Coca-Cola Challenged on Human Rights Abuses

For Immediate Release
April 20, 2005

Amit Srivastava, India Resource Center (US)
Email: amit(AT)IndiaResource.org Tel: 415 336 7584

Wilmington, Delaware, US: Strong concerns over Coca-Cola's gross violations of human rights and depletion of water resources in Colombia and India dominated the company's annual general meeting on Tuesday, April 19 in Wilmington, Delaware.

Close to twenty shareholders spoke on behalf of campaigns from India and Colombia, and Neville Isdell, chairman and chief executive of Coca-Cola, resorted to ending the meeting rather than hear from fifteen more shareholders who were still waiting to speak.

The shareholders inside Coca-Cola's shareholder meeting were joined by a loud group of protesters outside the meeting venue, with signs and banners proclaiming "Coca-Cola: Stop De-Hydrating the World" and "Coca-Cola: Destroying Lives, Livelihoods and Communities."

Coca-Cola's crimes in India and Colombia were referred to in the opening statement of the meeting to placate the shareholders present but it was far from what was being sought by the speakers. Speaker after speaker kept on highlighting Coca-Cola's financial and legal liabilities as a result of their actions in Colombia and India, and were also critical of the largely public relations moves by the company to address the serious issues.

"The Coca-Cola company management is misleading it shareholders by not revealing the real extent of the liabilities it has incurred in India and Colombia. It is pulling an 'Enron'", said Amit Srivastava of the India Resource Center.

The campaign to hold Coca-Cola accountable for its crimes in India and Colombia has gained significant momentum in the last year, and the presence of the large number of speakers at the shareholders meeting was indicative of how widely the campaign has spread, particularly on college and university campuses, as well as with trade unionists.

Even as Coca-Cola officials were trying to deal with the scores of protesters at its meeting, the campaign to hold Coca-Cola accountable was producing damning results for the company.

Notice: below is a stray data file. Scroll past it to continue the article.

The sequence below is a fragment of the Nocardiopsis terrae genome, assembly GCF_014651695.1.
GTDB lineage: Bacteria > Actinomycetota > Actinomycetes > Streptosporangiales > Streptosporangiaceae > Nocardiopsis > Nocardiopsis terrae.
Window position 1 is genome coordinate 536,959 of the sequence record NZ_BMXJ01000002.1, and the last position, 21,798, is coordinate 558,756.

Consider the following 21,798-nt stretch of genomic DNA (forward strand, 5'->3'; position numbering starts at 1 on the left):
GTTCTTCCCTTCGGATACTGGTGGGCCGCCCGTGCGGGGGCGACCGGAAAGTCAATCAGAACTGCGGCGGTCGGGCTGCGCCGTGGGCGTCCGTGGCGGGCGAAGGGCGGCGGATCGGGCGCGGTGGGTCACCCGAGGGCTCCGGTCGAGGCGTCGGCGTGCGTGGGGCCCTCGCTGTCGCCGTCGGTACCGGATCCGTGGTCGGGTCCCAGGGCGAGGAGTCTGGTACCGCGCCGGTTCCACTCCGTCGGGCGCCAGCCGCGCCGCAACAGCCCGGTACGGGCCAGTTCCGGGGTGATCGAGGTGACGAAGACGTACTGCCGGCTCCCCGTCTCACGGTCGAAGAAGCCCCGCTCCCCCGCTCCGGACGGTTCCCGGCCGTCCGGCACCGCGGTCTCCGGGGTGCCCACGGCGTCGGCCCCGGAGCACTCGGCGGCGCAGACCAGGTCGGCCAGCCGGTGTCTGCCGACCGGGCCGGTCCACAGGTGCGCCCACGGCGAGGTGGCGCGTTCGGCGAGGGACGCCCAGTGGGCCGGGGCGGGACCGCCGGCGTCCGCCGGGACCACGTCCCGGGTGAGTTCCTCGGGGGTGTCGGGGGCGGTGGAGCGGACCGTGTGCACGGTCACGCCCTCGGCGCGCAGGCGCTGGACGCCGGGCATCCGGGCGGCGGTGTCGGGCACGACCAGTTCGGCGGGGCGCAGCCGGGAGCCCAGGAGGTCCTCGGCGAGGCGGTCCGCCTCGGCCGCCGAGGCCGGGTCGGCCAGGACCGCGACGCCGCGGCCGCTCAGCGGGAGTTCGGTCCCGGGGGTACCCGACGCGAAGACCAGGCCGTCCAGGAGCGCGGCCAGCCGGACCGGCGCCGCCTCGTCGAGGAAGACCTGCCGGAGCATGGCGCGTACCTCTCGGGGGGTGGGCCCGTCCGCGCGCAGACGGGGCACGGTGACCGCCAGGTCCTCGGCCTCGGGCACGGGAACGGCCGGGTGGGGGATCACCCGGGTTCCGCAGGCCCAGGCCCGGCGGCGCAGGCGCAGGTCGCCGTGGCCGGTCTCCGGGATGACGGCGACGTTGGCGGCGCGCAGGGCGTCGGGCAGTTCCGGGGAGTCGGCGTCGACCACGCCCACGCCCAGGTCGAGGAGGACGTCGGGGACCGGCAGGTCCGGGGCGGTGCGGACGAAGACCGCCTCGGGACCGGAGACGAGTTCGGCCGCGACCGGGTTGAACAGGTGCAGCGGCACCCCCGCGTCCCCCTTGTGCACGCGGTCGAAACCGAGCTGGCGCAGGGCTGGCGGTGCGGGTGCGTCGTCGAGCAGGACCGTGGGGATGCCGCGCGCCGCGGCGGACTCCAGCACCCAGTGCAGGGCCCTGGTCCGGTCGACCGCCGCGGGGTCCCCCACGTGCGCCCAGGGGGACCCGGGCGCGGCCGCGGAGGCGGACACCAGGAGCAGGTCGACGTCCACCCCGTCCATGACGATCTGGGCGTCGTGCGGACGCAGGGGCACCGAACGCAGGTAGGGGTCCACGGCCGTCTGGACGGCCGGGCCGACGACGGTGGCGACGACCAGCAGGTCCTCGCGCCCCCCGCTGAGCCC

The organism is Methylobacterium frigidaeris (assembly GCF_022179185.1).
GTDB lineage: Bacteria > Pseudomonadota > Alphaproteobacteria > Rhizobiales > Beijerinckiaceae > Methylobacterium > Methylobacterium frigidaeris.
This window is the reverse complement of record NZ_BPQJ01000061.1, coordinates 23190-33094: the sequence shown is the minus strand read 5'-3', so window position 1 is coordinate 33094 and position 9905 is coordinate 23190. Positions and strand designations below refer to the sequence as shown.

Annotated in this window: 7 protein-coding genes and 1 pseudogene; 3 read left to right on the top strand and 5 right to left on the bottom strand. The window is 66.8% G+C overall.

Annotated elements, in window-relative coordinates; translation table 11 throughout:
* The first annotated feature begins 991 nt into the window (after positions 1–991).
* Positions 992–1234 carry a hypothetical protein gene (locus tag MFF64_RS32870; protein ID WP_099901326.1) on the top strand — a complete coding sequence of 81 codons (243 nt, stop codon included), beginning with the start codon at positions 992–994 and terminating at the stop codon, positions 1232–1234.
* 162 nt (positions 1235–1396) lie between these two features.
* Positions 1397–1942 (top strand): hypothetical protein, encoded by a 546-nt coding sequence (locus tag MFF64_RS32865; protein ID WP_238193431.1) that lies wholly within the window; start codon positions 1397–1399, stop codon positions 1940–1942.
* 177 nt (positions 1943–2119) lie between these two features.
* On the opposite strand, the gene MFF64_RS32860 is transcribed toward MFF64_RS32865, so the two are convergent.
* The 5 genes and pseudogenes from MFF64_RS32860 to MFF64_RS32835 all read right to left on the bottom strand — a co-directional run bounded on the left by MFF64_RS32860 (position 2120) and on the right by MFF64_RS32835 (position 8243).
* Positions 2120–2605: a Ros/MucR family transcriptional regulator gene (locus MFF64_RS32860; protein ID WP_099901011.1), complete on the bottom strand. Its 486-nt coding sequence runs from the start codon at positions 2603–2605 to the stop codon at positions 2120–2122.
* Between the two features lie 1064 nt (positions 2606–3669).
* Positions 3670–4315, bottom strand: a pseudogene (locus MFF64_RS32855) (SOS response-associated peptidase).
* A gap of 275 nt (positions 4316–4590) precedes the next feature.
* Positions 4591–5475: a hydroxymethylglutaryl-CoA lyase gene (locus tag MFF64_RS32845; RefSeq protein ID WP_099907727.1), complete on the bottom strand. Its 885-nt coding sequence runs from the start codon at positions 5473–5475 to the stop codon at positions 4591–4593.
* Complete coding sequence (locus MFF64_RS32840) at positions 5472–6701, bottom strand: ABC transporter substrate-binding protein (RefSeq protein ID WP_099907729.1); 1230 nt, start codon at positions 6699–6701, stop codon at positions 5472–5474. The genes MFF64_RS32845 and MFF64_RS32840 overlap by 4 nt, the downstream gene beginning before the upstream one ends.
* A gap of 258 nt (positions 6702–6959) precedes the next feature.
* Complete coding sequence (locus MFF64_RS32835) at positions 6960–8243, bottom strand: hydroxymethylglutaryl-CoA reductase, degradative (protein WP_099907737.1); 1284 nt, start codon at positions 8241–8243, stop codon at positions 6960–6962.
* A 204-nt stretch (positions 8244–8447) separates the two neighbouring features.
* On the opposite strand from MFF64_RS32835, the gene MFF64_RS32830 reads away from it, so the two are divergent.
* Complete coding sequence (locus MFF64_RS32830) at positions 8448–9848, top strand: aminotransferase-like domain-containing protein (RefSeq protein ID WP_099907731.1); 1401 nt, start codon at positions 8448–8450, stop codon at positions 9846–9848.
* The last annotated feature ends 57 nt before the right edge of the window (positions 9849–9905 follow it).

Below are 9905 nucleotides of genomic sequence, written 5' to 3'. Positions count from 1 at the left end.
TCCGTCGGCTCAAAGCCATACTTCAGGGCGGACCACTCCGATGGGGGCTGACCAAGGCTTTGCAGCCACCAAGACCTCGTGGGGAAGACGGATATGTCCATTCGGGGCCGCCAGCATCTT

The Union Theological Seminary in Manhattan, New York, a graduate school of theology which trains students to be ministers in the Christian faith, just announced on Tuesday that it was banning the sale of Coca-Cola products on its campus.

In India, a new campaign was announced in Gangaikondan, in the southern state of Tamil Nadu, against a Coca-Cola bottling plant under construction.

And a massive rally is planned in Plachimada, Kerala on April 22, where Coca-Cola's bottling plant has remained shut down for over a year because the village council has refused to renew Coca-Cola's license to operate. April 22 marks the third year anniversary of a constant vigil that the community members have kept outside the factory gates, and two key groups in the area, the Anti Coca-Cola Struggle Committee and the Plachimada Solidarity Committee, have announced that the Coca-Cola factory will never be allowed to re-open.

A division bench of the High Court of Kerala ruled on April 7 that Coca-Cola could extract up to five hundred thousand liters of water per day, under normal rainfall conditions, in Plachimada. It instructed the village council to seek the necessary permits within 15 days and reconsider the granting of a license to Coca-Cola.

However, the health minister of Kerala, K.K. Ramachandran, has stated that the State Pollution Control Board will not issue a permit to Coca-Cola, making it extremely unlikely that the plant can re-open.

The village council will also be appealing the ruling to the Supreme Court of India.


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